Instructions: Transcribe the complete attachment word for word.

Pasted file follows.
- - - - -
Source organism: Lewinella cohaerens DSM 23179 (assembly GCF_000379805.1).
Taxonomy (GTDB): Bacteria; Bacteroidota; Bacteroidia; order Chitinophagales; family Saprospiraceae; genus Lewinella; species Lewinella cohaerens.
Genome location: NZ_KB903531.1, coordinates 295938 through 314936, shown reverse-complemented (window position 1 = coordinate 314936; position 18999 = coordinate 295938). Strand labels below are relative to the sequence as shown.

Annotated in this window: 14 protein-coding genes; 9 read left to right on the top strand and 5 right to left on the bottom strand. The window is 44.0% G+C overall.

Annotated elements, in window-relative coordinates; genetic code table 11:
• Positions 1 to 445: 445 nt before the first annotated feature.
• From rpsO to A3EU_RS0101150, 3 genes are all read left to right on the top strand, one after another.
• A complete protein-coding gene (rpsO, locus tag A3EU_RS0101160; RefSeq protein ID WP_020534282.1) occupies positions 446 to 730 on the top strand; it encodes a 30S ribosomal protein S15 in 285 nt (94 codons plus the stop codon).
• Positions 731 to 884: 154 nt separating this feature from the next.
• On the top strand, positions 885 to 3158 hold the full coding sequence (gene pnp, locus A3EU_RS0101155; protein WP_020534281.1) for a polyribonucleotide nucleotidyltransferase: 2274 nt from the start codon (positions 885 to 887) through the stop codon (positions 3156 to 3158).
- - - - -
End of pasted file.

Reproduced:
Source organism: Lewinella cohaerens DSM 23179 (assembly GCF_000379805.1).
Taxonomy (GTDB): Bacteria; Bacteroidota; Bacteroidia; order Chitinophagales; family Saprospiraceae; genus Lewinella; species Lewinella cohaerens.
Genome location: NZ_KB903531.1, coordinates 295938 through 314936, shown reverse-complemented (window position 1 = coordinate 314936; position 18999 = coordinate 295938). Strand labels below are relative to the sequence as shown.

Annotated in this window: 14 protein-coding genes; 9 read left to right on the top strand and 5 right to left on the bottom strand. The window is 44.0% G+C overall.

Annotated elements, in window-relative coordinates; genetic code table 11:
• Positions 1 to 445: 445 nt before the first annotated feature.
• From rpsO to A3EU_RS0101150, 3 genes are all read left to right on the top strand, one after another.
• A complete protein-coding gene (rpsO, locus tag A3EU_RS0101160; RefSeq protein ID WP_020534282.1) occupies positions 446 to 730 on the top strand; it encodes a 30S ribosomal protein S15 in 285 nt (94 codons plus the stop codon).
• Positions 731 to 884: 154 nt separating this feature from the next.
• On the top strand, positions 885 to 3158 hold the full coding sequence (gene pnp, locus A3EU_RS0101155; protein WP_020534281.1) for a polyribonucleotide nucleotidyltransferase: 2274 nt from the start codon (positions 885 to 887) through the stop codon (positions 3156 to 3158).